11 Own figure on the basis of Hauschildt, J. (2008).

12 Cp. Waschbusch, G. / Sendel-Müller, M. (2009), P. 17.

13 Cp. Waschbusch, G. / Sendel-Müller, M. (2009), P. 18.

14 Cp. Koch, J. (2009), p. 189 - 208.

15 Cp. zum Überblick Burgelman, R.A. (2002).

16 Cp. Burgelman, R.A. (2002), p. 9.

17 Cp. At a glance Burgelman, R.A. (2002), p. 14.

Excerpt out of 32 pages

Details

Title
An analysis and explanation of the failure of General Motors on the basis of the theoretical framework of path dependency in the field of Crisis Management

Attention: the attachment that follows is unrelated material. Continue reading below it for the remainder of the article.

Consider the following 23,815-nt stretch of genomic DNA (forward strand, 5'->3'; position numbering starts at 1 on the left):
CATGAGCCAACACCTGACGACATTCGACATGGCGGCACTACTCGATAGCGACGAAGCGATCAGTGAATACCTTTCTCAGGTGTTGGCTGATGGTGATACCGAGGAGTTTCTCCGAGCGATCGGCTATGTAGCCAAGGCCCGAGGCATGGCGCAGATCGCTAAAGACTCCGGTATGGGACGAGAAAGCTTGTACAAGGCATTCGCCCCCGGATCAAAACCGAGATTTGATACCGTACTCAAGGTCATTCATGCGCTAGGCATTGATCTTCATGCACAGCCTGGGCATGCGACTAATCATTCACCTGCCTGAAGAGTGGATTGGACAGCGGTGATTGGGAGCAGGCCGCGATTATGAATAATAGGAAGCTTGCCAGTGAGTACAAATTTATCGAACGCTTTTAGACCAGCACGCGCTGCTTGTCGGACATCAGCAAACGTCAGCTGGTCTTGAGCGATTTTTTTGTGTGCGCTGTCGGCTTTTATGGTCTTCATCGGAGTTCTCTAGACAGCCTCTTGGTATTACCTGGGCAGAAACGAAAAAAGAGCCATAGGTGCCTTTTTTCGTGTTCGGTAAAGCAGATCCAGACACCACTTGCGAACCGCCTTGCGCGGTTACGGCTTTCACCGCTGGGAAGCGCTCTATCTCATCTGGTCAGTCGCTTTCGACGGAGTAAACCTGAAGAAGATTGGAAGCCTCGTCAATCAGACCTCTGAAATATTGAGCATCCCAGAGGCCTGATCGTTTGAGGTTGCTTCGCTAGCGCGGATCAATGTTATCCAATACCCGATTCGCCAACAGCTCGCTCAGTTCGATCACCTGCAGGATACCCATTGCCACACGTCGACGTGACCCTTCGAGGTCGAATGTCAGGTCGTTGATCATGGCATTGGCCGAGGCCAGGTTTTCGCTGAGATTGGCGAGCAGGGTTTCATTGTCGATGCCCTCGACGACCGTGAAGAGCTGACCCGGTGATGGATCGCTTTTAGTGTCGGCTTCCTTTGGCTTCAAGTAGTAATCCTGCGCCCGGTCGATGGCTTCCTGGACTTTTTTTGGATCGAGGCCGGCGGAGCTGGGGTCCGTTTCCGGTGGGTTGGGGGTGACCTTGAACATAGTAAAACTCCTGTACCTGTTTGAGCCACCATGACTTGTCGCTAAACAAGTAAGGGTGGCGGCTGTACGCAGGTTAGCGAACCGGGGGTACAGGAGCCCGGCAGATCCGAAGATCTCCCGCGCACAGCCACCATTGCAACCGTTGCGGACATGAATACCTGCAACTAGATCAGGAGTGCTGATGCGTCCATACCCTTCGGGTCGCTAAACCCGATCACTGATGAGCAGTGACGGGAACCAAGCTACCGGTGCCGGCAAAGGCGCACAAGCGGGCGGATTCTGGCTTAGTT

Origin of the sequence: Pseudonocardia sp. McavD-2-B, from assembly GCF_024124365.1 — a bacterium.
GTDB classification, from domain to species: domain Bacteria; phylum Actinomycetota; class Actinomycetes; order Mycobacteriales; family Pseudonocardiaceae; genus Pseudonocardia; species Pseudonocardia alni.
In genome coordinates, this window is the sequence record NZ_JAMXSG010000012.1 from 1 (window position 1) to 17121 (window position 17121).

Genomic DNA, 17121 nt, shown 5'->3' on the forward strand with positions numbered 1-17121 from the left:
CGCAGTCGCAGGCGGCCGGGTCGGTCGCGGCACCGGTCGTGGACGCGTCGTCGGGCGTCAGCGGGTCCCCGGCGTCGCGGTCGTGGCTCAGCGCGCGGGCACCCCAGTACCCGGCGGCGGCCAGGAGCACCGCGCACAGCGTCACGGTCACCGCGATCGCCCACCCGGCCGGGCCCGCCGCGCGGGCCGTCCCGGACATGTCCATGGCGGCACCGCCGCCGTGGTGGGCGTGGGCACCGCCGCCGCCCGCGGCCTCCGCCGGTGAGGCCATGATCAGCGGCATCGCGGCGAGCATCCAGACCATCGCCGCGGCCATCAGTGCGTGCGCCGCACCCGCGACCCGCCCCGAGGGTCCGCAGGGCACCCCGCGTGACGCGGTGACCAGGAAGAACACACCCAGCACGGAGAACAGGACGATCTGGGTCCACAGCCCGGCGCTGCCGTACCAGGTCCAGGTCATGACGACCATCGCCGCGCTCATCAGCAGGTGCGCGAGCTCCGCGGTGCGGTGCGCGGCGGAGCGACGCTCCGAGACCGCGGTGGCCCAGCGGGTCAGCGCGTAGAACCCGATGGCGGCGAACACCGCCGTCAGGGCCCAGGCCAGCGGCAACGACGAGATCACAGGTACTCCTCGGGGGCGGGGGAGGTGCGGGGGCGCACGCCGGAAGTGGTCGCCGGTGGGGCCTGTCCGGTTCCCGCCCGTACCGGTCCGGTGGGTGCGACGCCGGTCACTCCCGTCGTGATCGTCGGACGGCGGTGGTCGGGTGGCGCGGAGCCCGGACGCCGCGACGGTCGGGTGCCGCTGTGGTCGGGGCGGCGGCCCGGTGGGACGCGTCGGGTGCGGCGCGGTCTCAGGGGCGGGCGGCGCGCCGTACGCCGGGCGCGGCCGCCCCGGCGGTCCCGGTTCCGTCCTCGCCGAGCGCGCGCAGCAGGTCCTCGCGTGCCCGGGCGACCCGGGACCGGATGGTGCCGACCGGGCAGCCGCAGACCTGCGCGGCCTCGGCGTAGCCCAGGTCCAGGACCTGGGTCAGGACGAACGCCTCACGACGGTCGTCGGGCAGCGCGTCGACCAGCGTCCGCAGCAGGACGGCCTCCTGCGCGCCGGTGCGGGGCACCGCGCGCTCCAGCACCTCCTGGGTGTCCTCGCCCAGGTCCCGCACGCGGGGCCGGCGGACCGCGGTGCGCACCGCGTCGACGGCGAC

College
Leuphana Universität Lüneburg  (Institute for Business Development and Innovation Management)
Course
Management of Change
Grade
1,3
Author
Year
2010
Pages
32
Catalog Number
V151790
ISBN (eBook)
9783640655373
ISBN (Book)
9783640656233
File size
871 KB
Language
English
Tags
Change Management, Path Dependency, Strategic Paths, Crisis Management, General Motors, Lock-In
Quote paper
Susann Carmohn (Author), 2010, An analysis and explanation of the failure of General Motors on the basis of the theoretical framework of path dependency in the field of Crisis Management, Munich, GRIN Verlag, https://www.grin.com/document/151790